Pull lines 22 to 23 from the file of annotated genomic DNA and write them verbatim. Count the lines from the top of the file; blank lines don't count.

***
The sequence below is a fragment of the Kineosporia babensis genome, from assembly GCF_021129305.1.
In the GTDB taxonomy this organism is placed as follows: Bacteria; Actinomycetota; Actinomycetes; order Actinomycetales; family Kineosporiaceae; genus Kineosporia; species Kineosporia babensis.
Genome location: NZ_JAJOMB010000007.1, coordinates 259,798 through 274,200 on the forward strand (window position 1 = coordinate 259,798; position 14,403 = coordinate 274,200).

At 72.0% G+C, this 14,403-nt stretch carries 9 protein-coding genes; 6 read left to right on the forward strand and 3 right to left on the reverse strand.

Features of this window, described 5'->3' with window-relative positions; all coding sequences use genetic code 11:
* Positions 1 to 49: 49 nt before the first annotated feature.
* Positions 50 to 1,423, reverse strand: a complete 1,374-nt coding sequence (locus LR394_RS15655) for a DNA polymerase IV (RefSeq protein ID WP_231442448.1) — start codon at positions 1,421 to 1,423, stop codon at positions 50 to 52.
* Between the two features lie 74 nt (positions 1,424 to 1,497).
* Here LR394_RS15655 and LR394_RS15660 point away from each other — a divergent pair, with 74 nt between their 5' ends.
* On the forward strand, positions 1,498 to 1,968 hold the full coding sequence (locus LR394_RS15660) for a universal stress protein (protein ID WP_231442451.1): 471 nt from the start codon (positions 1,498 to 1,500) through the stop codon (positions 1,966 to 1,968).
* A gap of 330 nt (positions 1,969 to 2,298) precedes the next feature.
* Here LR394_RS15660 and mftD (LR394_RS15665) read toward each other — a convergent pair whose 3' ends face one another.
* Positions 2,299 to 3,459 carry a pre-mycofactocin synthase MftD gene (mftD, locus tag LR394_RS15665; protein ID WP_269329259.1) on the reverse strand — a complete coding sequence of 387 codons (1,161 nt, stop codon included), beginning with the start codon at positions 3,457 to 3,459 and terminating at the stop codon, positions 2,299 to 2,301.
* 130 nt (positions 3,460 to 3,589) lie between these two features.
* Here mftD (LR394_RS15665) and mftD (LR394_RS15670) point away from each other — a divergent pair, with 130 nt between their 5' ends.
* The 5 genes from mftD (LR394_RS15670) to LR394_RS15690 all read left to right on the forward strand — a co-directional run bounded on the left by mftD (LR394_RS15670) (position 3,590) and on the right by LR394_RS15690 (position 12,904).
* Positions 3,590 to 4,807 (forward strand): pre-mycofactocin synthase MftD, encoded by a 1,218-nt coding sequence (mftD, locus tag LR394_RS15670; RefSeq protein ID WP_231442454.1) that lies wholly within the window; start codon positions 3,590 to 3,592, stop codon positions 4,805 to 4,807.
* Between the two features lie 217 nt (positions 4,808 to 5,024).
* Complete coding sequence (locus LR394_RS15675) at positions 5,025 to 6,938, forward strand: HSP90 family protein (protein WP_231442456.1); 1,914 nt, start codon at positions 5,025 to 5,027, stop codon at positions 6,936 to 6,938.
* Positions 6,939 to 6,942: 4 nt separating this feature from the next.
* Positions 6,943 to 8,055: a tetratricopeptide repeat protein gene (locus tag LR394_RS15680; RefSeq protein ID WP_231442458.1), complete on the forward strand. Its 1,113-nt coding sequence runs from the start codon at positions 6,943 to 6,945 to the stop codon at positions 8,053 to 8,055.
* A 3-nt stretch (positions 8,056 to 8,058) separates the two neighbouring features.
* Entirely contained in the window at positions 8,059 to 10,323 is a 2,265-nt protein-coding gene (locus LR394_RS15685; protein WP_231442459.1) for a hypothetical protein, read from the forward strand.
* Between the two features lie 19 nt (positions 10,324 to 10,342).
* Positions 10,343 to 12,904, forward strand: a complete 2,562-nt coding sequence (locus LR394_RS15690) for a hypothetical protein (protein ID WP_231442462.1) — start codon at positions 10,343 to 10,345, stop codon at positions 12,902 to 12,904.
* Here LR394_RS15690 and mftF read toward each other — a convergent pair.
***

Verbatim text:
* A 3-nt stretch (positions 8,056 to 8,058) separates the two neighbouring features.
* Entirely contained in the window at positions 8,059 to 10,323 is a 2,265-nt protein-coding gene (locus LR394_RS15685; protein WP_231442459.1) for a hypothetical protein, read from the forward strand.